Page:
Significant improvements in the quality and efficiency of healthcare as well as better access to it: that’s what we expect from electronic health records (EHRs). However, their developers have recently suffered a number of setbacks. In the Czech Republic the development of the Elektronická zdravotni knižka (IZIP) was abandoned in May this year. In the previous year, the British National Health Service stopped the NHS ‘Connecting for Health’ project and, in 2009, during its first test runs, Germany’s Federal Government announced an EHR moratorium.
However, in Austria work on the development of a national EHR system – the ELGA – continues undeterred. ‘There is a significant difference in the quality of treatment if a doctor knows which drugs a patient has previously been prescribed and if a hospital knows how a patient has previously been treated,’ Austrian Health Minister Alois Stöger, points out, listing two advantages of such systems. If things go this Minister’s way, the Austrian Parliament will pass a law before the end of 2012 that will form the legal basis for the ELGA. The Austrian government adopted a relevant resolution shortly before this publication‘s press date.
The ELGA is to store discharge letters, laboratory reports, radiological images, diagnoses as well as the current medication of each citizen, and the record is to be available to doctors as well as patients. The existting social security card (E-Card}, given to every Austrian shortly after birth, is used as a key. When inserted into a reader the doctor is given four weeks of access to the results of that patient. Every Austrian who does not explicitly object is automatically included but can decide at any time that his data are not to be accessible to anybody. However, hospitals, general practitioners and pharmacies are obliged to participate in the ELGA. Particularly sensitive data, such as psychiatric reports and genetic analyses, are excluded from storage.
Constitutional experts and data protection campaigners have many objections against ELGA in the form it is currently envisaged. Traditionally in German-speaking countries the sensitivity to a potential misuse of data has been particularly high. Those critics are especially disturbed by the fact that every citizen’s data are automatically stored unless they specifically object. They are calling for an opt-in solution, with healthcare data only being stored if a citizen actively agrees.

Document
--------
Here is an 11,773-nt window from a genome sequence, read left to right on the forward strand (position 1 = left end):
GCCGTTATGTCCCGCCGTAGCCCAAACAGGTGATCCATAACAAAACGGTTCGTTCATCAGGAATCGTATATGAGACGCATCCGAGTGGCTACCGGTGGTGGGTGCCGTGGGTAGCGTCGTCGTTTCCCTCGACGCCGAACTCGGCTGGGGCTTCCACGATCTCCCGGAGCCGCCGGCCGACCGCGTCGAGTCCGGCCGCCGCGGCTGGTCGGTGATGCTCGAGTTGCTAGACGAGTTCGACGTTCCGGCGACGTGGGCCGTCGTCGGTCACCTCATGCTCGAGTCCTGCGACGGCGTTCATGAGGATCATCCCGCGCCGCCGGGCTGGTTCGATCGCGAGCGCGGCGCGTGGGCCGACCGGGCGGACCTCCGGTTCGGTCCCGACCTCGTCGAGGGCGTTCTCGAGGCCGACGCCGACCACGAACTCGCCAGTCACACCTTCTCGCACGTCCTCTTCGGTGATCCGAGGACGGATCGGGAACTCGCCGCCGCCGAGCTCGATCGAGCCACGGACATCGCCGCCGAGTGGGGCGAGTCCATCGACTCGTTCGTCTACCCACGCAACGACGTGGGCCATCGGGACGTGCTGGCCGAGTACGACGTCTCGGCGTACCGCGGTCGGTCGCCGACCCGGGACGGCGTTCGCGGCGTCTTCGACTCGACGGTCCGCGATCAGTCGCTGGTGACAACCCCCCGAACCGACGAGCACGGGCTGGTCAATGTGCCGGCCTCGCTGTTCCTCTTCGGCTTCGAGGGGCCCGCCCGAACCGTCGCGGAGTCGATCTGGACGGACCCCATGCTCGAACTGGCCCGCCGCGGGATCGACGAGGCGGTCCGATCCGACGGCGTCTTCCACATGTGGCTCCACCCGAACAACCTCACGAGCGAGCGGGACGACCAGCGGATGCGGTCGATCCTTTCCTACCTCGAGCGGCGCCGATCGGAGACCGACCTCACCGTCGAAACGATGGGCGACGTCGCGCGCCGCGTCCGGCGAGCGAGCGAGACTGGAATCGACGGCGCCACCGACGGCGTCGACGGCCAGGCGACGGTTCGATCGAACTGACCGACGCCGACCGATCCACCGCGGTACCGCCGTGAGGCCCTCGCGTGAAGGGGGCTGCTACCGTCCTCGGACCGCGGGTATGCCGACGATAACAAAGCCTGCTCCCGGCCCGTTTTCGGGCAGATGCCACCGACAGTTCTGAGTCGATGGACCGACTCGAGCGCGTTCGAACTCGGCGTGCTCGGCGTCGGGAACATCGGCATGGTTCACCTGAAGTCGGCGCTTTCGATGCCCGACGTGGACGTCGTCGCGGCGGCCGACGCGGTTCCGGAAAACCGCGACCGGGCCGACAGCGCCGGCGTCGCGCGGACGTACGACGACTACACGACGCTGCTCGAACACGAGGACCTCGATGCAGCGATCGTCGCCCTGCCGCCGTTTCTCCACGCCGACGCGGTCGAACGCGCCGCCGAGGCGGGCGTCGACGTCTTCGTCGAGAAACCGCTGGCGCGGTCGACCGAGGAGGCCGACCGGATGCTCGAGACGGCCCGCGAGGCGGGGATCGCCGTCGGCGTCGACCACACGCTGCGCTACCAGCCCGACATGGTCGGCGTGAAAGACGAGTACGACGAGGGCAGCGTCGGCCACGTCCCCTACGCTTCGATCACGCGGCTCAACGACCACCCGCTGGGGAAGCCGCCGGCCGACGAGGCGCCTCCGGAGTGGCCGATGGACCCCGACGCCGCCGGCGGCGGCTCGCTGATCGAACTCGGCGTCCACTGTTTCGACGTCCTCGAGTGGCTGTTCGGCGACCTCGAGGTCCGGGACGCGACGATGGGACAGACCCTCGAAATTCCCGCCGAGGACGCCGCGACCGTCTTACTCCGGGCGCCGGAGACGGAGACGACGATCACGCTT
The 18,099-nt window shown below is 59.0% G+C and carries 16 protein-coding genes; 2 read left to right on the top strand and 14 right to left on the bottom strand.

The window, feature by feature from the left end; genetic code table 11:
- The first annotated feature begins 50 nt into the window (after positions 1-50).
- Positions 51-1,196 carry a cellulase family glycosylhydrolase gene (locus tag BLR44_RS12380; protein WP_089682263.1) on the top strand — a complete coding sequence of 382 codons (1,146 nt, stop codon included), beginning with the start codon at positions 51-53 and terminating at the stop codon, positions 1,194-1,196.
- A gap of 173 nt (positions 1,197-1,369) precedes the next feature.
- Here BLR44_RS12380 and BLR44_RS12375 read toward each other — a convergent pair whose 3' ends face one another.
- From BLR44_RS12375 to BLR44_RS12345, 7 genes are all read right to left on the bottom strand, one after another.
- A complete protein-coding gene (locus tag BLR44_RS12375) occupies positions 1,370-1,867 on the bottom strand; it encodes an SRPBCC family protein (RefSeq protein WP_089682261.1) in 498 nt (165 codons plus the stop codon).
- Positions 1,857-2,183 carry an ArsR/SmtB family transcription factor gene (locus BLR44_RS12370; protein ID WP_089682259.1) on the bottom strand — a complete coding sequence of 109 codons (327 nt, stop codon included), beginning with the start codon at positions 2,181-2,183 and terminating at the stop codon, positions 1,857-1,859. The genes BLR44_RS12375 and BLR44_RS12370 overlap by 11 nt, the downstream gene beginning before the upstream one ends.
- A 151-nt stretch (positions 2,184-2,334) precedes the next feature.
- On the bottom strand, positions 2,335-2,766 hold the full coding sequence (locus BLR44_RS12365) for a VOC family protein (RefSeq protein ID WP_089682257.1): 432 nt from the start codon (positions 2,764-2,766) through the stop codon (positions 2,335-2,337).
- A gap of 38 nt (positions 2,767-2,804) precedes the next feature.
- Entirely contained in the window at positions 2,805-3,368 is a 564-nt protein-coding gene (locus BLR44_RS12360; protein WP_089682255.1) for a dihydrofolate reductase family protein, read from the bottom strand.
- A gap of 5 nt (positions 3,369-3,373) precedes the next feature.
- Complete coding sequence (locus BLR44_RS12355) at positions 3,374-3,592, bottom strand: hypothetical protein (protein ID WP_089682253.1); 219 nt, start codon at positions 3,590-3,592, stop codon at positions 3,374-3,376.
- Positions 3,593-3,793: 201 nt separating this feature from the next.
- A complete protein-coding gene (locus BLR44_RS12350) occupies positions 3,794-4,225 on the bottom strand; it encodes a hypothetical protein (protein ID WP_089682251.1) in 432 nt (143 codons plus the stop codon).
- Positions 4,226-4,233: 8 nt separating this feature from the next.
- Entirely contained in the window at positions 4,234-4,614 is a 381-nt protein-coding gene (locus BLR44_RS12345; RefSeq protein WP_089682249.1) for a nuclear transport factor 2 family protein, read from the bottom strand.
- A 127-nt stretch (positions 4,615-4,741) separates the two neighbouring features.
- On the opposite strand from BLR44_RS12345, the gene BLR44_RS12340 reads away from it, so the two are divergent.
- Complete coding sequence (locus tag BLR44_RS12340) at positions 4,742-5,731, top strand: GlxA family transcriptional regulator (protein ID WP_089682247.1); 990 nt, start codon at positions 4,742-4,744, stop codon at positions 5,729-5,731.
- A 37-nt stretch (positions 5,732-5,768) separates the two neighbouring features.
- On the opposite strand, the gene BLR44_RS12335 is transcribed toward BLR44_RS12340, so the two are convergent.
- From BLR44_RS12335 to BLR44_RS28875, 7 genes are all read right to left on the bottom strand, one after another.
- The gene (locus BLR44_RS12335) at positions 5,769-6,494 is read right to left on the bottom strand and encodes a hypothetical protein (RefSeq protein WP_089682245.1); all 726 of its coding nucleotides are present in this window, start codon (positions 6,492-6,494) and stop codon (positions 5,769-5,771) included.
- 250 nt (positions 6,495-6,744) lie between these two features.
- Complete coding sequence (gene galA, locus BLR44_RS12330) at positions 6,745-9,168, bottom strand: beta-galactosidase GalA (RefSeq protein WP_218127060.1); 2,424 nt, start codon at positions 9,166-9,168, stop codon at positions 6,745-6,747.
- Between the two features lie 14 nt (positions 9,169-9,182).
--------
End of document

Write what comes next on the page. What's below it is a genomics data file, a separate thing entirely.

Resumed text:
The Austrian Medical Council is criticising a completely different issue. Doctors’ representatives are complaining about the lack of the system’s usability. As there is no cross-document search function it will not be possible to find quickly and precisely the information that doctors need in an actual treatment situation, the Medical Council President Dr Artur Wechselberger MSc MBA argues. This requires modern document architecture, usually referred to as ‘CDA level 3’, but which is not provided with ELGA. CDA (Clinical Document Architecture) is a standard for the electronic processing of medical documents. It is inconceivable for us to work with an electronic data processing system the structure of which is so outdated that it will complicate and slow down entire processes for patient treatment in surgeries and especially in hospitals,’ he stresses.
In any case, the pilot project for one of the first ELGA applications, i.e. electronic drug prescriptions (e-Medikation} did not go well. Al-though the official evaluation report recommends the continuation of the project, it also states that this should only be done after a comprehensive redesign. According to the report, participation in the pilot project required a significant amount of time from the participating doctors – an average of three to four minutes per prescription. Furthermore, the software used was described as ‘lacking in practical relevance’ and being ‘poorly conceived’. Nonetheless, Alois Stöger is still determined to start the project in the middle of next year. Medical Council President Wechselberger, however, is convinced that ‘if a system does not take into account the workflow of doctors in hospitals and surgeries it is likely to collapse’.
Alois Stöger has been the Austrian Health Minister since 2008. The career of this trained machine fitter started at the Austrian Federation of Trade Unions. Along with his function as a trade union official he took courses at the Social Academy of the Vienna Chamber of Labour and the European Social Academy and, through distance learning, he passed the Diplôme des Hautes Etudes des Pratiques Sociales at the Marc Bloch University Strasbourg (France). A Social Democrat, from 1997 to 2009 he was a local councillor in Gallneukirchen (Upper Austria), and from 2005 to 2008 acted as chairman of the Upper Austrian regional medical insurance company, the statutory medical insurer of this Austrian state.
Artur Wechselberger MD, President of the Austrian Medical Council since June 2012, has been an Innsbruck GP since 1989, President of the Tyrolean Medical Council from 1990 and Vice-president of the Austrian Medical Council between 2007-2012. He gained a Masters in Health Management (MSc) and Master of Business Administration (MBA) at Donau University Krems (Lower Austria) and is a trained EOQ Quality Systems Manager.